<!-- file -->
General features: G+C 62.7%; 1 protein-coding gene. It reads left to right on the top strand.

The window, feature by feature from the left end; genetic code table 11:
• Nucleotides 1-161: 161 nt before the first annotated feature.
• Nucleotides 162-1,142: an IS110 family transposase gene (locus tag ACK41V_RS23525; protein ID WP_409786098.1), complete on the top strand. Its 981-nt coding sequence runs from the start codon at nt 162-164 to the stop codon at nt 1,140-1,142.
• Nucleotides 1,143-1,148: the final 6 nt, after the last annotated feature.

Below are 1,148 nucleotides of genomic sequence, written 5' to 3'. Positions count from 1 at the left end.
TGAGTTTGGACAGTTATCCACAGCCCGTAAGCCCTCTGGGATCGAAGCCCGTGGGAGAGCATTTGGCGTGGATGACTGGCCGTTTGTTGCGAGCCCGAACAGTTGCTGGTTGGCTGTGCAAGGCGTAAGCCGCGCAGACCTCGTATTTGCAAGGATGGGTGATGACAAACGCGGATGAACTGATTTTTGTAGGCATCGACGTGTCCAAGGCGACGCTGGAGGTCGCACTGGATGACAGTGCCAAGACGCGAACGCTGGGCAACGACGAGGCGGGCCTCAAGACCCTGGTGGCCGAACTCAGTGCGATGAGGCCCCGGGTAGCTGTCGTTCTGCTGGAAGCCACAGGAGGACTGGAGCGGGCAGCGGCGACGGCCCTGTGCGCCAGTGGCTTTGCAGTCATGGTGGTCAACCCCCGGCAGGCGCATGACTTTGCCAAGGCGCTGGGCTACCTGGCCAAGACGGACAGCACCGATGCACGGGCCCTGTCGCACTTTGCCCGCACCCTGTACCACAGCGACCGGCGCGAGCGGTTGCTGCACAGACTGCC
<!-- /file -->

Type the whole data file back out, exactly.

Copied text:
General features: G+C 62.7%; 1 protein-coding gene. It reads left to right on the top strand.

The window, feature by feature from the left end; genetic code table 11:
• Nucleotides 1-161: 161 nt before the first annotated feature.
• Nucleotides 162-1,142: an IS110 family transposase gene (locus tag ACK41V_RS23525; protein ID WP_409786098.1), complete on the top strand. Its 981-nt coding sequence runs from the start codon at nt 162-164 to the stop codon at nt 1,140-1,142.
• Nucleotides 1,143-1,148: the final 6 nt, after the last annotated feature.

Below are 1,148 nucleotides of genomic sequence, written 5' to 3'. Positions count from 1 at the left end.
TGAGTTTGGACAGTTATCCACAGCCCGTAAGCCCTCTGGGATCGAAGCCCGTGGGAGAGCATTTGGCGTGGATGACTGGCCGTTTGTTGCGAGCCCGAACAGTTGCTGGTTGGCTGTGCAAGGCGTAAGCCGCGCAGACCTCGTATTTGCAAGGATGGGTGATGACAAACGCGGATGAACTGATTTTTGTAGGCATCGACGTGTCCAAGGCGACGCTGGAGGTCGCACTGGATGACAGTGCCAAGACGCGAACGCTGGGCAACGACGAGGCGGGCCTCAAGACCCTGGTGGCCGAACTCAGTGCGATGAGGCCCCGGGTAGCTGTCGTTCTGCTGGAAGCCACAGGAGGACTGGAGCGGGCAGCGGCGACGGCCCTGTGCGCCAGTGGCTTTGCAGTCATGGTGGTCAACCCCCGGCAGGCGCATGACTTTGCCAAGGCGCTGGGCTACCTGGCCAAGACGGACAGCACCGATGCACGGGCCCTGTCGCACTTTGCCCGCACCCTGTACCACAGCGACCGGCGCGAGCGGTTGCTGCACAGACTGCC